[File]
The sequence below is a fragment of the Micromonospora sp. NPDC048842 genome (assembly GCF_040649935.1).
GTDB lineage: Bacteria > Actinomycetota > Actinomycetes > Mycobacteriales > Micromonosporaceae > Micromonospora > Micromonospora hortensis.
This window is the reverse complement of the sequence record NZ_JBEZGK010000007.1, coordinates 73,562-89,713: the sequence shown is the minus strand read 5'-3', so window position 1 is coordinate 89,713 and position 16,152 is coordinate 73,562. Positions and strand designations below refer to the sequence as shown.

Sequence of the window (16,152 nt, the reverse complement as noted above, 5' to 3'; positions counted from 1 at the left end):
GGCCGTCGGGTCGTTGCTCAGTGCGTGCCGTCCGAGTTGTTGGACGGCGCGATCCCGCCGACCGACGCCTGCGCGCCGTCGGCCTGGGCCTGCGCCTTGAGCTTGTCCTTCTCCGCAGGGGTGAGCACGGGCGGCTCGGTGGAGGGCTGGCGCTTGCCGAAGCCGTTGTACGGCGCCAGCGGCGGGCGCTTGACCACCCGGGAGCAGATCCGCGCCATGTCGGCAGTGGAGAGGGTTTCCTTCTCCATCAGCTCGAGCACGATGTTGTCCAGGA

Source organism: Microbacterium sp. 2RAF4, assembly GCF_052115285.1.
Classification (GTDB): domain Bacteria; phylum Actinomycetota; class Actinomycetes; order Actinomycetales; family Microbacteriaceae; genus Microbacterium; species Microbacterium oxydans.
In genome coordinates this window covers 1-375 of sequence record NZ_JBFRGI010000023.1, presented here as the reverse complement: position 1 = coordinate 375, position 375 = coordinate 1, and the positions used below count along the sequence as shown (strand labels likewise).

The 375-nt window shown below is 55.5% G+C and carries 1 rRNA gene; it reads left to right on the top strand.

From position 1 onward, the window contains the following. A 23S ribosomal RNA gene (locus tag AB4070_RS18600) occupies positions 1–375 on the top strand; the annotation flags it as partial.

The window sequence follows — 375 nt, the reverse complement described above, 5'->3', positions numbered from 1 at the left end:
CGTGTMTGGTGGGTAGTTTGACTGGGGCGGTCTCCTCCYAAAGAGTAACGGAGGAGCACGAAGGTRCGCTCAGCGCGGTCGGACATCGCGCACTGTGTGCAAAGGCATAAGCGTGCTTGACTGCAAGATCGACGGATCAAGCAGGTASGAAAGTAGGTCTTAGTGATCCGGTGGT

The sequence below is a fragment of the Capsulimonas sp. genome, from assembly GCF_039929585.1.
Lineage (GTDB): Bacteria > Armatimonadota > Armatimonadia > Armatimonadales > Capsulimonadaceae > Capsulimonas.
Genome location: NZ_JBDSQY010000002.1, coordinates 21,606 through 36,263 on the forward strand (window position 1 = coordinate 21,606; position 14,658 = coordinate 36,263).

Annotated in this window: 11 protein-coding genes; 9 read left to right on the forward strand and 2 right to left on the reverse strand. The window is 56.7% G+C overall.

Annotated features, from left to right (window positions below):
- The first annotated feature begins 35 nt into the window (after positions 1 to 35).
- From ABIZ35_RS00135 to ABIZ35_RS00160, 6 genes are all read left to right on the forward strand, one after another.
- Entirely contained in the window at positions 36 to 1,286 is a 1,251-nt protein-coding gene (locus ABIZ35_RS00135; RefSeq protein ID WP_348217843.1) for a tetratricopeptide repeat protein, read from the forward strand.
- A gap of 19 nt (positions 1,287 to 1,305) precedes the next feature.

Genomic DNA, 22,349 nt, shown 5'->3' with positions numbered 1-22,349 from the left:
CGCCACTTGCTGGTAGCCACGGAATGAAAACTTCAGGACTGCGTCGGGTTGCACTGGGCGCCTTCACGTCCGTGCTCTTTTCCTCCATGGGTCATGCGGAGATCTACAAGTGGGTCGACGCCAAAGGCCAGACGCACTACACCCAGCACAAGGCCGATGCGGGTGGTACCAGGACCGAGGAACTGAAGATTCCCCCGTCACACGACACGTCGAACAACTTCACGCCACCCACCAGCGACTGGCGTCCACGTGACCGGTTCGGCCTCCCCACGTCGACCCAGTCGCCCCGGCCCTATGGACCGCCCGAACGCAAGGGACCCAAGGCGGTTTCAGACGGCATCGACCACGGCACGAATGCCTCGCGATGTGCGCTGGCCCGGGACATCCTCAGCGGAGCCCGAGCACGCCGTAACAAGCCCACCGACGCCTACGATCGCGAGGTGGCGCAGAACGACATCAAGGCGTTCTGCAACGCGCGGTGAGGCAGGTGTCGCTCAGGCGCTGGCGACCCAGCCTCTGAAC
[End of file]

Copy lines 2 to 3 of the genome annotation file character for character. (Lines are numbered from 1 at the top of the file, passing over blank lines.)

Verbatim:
GTDB lineage: Bacteria > Actinomycetota > Actinomycetes > Mycobacteriales > Micromonosporaceae > Micromonospora > Micromonospora hortensis.
This window is the reverse complement of the sequence record NZ_JBEZGK010000007.1, coordinates 73,562-89,713: the sequence shown is the minus strand read 5'-3', so window position 1 is coordinate 89,713 and position 16,152 is coordinate 73,562. Positions and strand designations below refer to the sequence as shown.